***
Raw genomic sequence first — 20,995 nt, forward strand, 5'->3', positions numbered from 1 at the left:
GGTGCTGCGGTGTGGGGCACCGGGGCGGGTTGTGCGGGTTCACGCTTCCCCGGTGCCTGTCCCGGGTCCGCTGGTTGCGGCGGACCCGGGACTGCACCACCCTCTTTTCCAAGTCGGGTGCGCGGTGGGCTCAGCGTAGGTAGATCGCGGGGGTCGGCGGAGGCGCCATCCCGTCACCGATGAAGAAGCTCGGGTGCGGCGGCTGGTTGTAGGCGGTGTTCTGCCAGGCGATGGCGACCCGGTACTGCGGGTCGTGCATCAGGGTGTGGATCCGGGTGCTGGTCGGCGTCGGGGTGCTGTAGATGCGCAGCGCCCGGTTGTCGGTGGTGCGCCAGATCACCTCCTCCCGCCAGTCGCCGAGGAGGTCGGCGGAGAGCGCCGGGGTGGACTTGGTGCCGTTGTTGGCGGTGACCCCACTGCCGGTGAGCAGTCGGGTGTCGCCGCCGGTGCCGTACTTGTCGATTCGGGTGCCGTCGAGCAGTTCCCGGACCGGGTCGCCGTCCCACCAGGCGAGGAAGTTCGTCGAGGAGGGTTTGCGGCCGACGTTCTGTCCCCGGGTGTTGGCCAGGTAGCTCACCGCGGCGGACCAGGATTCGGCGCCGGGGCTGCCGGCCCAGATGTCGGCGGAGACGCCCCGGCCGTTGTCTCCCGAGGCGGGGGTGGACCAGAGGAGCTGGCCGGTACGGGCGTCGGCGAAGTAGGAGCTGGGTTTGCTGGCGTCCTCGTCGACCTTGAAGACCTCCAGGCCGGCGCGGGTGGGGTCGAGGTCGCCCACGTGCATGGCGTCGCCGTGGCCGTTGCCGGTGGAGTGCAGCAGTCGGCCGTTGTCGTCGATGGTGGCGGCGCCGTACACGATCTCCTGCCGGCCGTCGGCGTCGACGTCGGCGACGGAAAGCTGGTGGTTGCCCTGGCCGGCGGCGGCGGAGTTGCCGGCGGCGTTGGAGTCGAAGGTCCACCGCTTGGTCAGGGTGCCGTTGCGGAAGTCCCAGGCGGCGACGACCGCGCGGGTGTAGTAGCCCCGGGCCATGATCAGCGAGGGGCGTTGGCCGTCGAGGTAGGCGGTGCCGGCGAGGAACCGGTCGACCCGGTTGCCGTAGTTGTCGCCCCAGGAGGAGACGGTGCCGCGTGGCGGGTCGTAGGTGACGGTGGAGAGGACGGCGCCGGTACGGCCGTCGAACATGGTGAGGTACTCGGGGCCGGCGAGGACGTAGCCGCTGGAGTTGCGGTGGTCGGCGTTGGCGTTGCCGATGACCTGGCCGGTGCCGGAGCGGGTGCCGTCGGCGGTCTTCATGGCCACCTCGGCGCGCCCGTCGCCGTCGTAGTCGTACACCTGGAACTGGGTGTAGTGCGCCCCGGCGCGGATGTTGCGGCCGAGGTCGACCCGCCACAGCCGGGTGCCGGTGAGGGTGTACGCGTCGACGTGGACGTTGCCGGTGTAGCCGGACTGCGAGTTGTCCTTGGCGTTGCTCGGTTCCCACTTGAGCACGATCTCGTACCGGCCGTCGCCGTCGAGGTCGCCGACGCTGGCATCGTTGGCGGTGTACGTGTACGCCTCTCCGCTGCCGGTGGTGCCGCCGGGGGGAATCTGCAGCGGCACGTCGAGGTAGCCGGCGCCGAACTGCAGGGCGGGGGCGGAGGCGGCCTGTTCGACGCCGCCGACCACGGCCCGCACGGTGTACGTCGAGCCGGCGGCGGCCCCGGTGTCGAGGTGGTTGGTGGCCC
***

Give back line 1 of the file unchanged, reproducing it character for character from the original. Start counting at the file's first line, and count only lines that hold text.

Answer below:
Raw genomic sequence first — 20,995 nt, forward strand, 5'->3', positions numbered from 1 at the left: